2013: Economic Principles Will Catch Up To Reality, Condo Prices To Rise

Written By Ryan Daley | January 04, 2013
Supply demand imbalance small

Chart, analysis and market projections by J. Thomas


Footnotes to accompany chart above

1.) From 1996 – 2007, there exists a tight correlation between new residential units (SUPPLY) and condo sales (DEMAND) as developers introduced additional units in response to growing demand.

2.) In each of those years from 1996 – 2007, supply was greater than demand, representative of healthy balance in the supply / demand curve.

3.) We see a sharp decoupling between supply and demand beginning in 2008, concurrent with the credit crisis in Manhattan which began to manifest in 3Q-2008 after record highs in 2Q-2008.

4.) Since 2009, supply has remained significantly below its long-term average, roughly at 50% in years 2011, 2012 and expected in 2013.

5.) Since 2009, demand has remained above its long-term average despite a pronounced shortfall in inventory.  This has created a significant supply / demand imbalance.

6.) The current gap that exists between demand and supply removes the need for developers to offer incentives such as discount off asking price as absorption rates are historically high.


As we crunch the numbers and analyze the Manhattan real estate market in the year ahead, we're finding some interesting trends regarding consumer demand and the amount of new inventory hitting the market in the next year.


The number of building permits submitted and approved for 2013 suggests the condo inventory shortage will continue through 2013 and beyond.

If we assume that, in a typical year, the demand for new construction can absorb a supply of roughly 5,000 units, 2013 inventory will fall far short of meeting demand. We also suggest that the demand for luxury apartments in 2013 is atypical (greater than average) due to:

Pent-up local/national demand - This is created by a recent softening of several years of extremely tight lending constraints and increasing consumer confidence in the economy.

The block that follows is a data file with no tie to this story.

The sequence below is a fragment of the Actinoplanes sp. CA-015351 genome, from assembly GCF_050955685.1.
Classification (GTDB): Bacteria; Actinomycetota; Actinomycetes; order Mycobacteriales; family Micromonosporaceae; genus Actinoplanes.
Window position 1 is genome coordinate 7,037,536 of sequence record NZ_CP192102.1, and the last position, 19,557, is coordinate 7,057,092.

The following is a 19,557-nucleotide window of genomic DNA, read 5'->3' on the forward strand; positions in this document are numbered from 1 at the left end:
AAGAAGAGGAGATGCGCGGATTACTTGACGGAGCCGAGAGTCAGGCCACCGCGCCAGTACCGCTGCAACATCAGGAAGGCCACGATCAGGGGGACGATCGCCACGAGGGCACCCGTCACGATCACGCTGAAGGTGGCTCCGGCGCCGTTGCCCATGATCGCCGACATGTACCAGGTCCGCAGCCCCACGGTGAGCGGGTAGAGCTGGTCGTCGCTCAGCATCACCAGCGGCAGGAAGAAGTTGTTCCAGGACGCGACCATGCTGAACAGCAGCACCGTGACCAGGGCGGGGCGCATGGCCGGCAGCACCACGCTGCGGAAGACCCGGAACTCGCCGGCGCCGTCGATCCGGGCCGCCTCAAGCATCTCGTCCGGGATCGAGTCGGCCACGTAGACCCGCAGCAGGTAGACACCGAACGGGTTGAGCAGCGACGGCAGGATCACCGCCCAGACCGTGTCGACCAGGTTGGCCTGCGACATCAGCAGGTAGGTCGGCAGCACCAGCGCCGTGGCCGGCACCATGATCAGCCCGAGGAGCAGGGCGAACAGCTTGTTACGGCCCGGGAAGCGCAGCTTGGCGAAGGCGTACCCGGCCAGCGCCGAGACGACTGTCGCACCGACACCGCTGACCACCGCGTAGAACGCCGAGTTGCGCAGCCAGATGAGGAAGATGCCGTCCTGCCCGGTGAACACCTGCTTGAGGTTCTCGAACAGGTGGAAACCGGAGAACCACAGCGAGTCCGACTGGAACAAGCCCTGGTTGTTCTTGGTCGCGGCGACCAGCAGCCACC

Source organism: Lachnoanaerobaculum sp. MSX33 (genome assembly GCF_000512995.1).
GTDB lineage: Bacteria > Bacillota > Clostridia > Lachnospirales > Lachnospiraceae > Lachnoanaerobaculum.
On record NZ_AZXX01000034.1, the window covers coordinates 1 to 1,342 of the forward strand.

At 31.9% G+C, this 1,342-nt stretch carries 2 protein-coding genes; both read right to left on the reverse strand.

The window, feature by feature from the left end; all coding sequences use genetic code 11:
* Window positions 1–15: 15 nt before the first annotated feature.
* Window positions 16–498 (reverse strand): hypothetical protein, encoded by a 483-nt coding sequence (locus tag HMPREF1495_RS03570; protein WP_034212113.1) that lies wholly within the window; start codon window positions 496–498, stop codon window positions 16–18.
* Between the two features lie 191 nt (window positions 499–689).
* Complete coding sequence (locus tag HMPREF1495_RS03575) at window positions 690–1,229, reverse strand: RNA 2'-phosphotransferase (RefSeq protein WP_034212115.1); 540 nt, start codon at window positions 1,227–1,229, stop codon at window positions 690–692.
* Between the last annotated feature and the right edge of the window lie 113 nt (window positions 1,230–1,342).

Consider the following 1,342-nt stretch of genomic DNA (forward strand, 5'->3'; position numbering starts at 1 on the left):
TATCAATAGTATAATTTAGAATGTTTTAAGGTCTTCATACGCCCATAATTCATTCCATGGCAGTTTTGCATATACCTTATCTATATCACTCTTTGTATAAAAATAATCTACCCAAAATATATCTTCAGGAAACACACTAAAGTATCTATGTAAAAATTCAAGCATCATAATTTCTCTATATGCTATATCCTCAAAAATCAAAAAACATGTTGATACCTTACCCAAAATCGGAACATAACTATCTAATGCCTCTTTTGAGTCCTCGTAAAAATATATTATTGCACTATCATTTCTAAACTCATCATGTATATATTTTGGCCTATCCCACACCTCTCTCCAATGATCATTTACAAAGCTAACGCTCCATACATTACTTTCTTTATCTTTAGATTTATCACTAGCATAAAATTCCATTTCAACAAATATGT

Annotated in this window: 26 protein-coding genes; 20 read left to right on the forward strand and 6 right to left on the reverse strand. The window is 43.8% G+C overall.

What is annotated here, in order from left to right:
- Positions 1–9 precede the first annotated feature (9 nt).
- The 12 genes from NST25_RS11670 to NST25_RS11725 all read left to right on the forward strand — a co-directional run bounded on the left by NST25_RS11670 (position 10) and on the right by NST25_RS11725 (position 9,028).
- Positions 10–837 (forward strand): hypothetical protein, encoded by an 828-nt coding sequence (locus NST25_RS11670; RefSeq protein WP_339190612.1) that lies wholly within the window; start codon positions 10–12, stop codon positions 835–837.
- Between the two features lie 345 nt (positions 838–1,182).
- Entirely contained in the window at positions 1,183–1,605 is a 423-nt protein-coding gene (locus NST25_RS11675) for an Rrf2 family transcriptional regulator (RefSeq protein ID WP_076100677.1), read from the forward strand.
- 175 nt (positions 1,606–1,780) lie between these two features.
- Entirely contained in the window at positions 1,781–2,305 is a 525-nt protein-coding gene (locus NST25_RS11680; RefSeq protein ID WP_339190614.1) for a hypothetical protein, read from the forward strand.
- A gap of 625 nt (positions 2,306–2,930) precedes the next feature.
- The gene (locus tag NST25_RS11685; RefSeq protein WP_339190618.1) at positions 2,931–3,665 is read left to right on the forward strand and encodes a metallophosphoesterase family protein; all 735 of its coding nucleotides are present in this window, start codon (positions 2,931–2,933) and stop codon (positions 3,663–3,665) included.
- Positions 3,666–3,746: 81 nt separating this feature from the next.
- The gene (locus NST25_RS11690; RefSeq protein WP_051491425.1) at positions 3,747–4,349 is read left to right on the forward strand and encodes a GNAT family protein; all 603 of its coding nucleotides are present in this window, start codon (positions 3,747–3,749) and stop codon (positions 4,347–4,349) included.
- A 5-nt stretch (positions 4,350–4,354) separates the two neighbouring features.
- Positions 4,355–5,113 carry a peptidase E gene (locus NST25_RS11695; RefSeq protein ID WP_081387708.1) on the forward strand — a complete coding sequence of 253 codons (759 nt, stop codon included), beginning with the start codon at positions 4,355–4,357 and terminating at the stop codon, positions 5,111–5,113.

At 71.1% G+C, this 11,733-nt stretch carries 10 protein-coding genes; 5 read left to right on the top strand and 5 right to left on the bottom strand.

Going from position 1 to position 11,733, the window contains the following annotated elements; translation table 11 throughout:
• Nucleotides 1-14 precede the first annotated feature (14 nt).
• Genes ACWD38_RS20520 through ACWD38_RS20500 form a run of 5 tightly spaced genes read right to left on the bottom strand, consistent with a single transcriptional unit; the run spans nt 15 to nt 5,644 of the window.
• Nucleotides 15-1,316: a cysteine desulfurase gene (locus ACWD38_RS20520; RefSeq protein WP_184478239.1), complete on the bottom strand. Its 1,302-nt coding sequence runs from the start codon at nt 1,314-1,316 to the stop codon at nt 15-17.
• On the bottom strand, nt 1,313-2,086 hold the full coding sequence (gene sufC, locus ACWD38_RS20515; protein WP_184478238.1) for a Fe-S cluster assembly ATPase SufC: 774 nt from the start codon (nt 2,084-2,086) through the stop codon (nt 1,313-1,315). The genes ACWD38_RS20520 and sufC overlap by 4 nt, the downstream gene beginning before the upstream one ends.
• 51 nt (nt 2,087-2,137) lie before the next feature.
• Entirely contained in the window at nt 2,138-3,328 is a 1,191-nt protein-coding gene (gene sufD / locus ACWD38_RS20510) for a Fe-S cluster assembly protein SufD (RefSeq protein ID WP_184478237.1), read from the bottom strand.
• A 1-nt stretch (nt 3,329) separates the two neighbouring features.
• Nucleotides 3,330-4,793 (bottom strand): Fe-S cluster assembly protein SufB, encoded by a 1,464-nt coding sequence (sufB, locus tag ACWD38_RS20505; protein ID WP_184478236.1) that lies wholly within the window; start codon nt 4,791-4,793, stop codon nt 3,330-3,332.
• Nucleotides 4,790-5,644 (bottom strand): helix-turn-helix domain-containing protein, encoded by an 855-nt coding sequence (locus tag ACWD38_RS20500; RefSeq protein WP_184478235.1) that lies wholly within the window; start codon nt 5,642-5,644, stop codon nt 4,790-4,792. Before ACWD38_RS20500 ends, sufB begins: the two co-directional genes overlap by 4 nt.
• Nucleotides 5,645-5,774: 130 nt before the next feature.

Low re-sale activity – Many current homeowners are hesitant to sell since there is little inventory to transition into.

Increasing global demand for real assets in New York City - This is created by the resiliency of the NYC market in response to the economic downturn.


The absence of a year-over-year increase in the average price/sf of Manhattan condos in 2012 [$1,301/sf in 4Q-2012 compared to $1,295/sf in 4Q-2011], despite the overwhelming strain of the inventory shortage, suggests condo prices will rise, perhaps significantly, in 2013 as economic principles begin to catch up with reality.

Basic economics states that a decrease in supply with constant demand [2012 demand was very close to its long-term average] will increase the price of the underlying asset since the two are inversely proportional.  We suggest that, since the price effect of this supply/demand imbalance did not materialize in 2012, condo prices must rise in the near future.


* Unit/supply data from United States Census Bureau

* All sales data prepared by Miller Samuel Inc.

* 2013 projection for new construction units prepared by Corcoran Sunshine Marketing Group

* Source: A Build Up of Building Permits



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